- Andrew Quinn is Senior Lecturer in Atmospheric Science and Engineering with research focus on the interactions between infrastructure and extreme weather events/climate change and how these impact service and community resilience. Investigator on projects for EPSRC, BBSRC, NERC, defra, DfT, EU and industry funded work across disciplines of engineering, climatology, meteorology, animal welfare, atmospheric pollution and societal impacts. He has published 50 peer reviewed papers.
- Rosemary Dyson is Senior Lecturer in Applied Mathematics. Her research interests are in applying mathematical modelling techniques to biological problems, in particular those involving plant sciences, an interest initiated as a Postdoctoral Fellow at the interdisciplinary Centre for Plant Integrative Biology. She has supervised 4 PhD students to completion, with 5 currently studying including a current BIFoR student.
- James Bentley (Ben) Brown is co-founder of the UoB Centre for Computational Biology and also heads the Department of Molecular Ecosystems Biology at US LBNL. His publications receive >11,000 citations. His group uses statistical machine learning to analyse and understand complex multi-omics biological data. Current major projects include the Microbes to Biomes Initiative (http://m2b.lbl.gov/), EcoFab (http://eco-fab.org), the ENCODE and the Environment Care Consortia.
- Prof. Joe Wood leads the Catalysis and Reaction Engineering research group in the School of Chemical Engineering. He has published 86 refereed research articles covering a range of topics in catalysis, catalytic reactor operation and environmental engineering. Application areas range from catalytic hydrogenation to upgrading of bio-oil, valorisation of chemicals from bio-oil, bioenergy, upgrading of fossil derived oils and carbon capture from power plants. He has supervised a total of ~30 PhD students, including the current group of ~8.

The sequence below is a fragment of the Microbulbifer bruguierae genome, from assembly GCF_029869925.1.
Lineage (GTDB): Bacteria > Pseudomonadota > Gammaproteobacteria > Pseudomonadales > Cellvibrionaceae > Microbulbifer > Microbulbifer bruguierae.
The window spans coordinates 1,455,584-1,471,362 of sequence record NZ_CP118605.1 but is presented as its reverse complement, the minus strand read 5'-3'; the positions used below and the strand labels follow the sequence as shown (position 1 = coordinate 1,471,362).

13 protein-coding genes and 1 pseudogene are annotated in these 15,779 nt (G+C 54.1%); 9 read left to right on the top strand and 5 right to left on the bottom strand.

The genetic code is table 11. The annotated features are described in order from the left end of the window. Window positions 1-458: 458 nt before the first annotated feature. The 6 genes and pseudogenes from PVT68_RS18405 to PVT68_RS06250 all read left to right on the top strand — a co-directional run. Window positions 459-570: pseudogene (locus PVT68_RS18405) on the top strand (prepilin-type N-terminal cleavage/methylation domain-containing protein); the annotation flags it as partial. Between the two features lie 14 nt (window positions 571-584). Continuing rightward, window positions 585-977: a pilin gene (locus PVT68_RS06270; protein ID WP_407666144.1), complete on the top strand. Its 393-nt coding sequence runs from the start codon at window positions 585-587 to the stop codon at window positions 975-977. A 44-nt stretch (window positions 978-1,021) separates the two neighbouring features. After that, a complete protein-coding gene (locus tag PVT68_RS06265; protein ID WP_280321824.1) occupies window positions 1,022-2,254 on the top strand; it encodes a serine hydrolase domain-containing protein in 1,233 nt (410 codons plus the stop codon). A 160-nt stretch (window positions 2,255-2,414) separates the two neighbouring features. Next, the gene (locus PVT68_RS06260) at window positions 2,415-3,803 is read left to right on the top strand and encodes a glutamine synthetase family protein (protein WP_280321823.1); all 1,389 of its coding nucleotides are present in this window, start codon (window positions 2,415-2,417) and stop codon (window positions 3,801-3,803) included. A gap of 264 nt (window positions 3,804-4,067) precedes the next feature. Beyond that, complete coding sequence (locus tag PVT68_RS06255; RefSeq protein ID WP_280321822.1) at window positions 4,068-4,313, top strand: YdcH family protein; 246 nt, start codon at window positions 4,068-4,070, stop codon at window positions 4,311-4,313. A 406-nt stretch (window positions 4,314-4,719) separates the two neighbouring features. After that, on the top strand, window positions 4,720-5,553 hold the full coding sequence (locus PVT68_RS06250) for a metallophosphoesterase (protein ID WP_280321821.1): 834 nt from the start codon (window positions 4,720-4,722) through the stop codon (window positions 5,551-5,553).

- Athanasios Tsolakis is a Professor of Thermodynamics with research interests on environmental catalysts and low or carbon free energy carriers. He has published 119 peer-reviewed articles, has graduated 26 PhD students, and has a current research team comprising 3 postdoctoral researchers and 9 PhD students.
- Iain G. Johnston is a Birmingham Fellow in the School of BioSciences. His research uses mathematical modelling, simulation, and tools from statistics and data science to build quantitative and predictive descriptions of the biological world.
- David Smith is a Senior Lecturer in Environmental Archaeology in the School of Classics, Ancient History, and Archaeology. His main research interests concern the interpretation of insect remains from the archaeological record. He uses insect remains to investigate landscape and land-use change.
A Forest Edge reading list
- The global carbon cycle: Le Quéré, et al., Earth Syst. Sci. Data, 2017. DOI: 10.5194/essd-2017-123.
- A general assessment of the world’s forests: FAO (UN Food and Agriculture Organisation), State of the World’s Forests 2016. Forests and agriculture: land-use challenges and opportunities. 2016, FAO: Rome.
- Trees and forests under pressure: Grulke NE and Tausz M., eds. Trees in a Changing Environment. 2014, Springer.
- The political importance of tropical forest products: Hardwick, French Studies, 2016. 70: p.362 DOI: 10.1093/fs/knw127
- Forest resilience: Thompson, et al., Forest resilience, biodiversity, and climate change, in A synthesis of the biodiversity/resilience/stability relationship in forest ecosystems. 2009, Secretariat of the Convention on Biological Diversity Technical Series. p. 67.
- Impact of hydrological thinking on (mangrove) forest restoration: Van Loon AF, et al., PLoS ONE, 2016. 11 DOI: 10.1371/journal.pone.0150302.
- A humanities perspective: Kohn, How forests think: toward an anthropology beyond the human. 2013: University of California Press.
- History told through forest resources: Uekötter, ed. Comparing Apples, Oranges, and Cotton. Environmental Perspectives on the Global Plantation. 2014, Campus.
- The next generation of forest elevated CO2 facilities: Norby, et al., New Phytol., 2016. 209: p.17 DOI: 10.1111/nph.13593.
- Cycles of forest fire and drought: Kettridge, et al., 2015. 5: p.8063 DOI: 10.1038/srep08063.
- The ethics of carbon trading: Dirix, et al., Ethics, Policy & Environment, 2016. 19: p.60 DOI: 10.1080/21550085.2016.1173282.
- Key knowledge gaps in modelling the terrestrial carbon sink: Pugh, et al., J. Plant Physiol., 2016. 203: p.3 DOI: 10.1016/j.jplph.2016.05.001.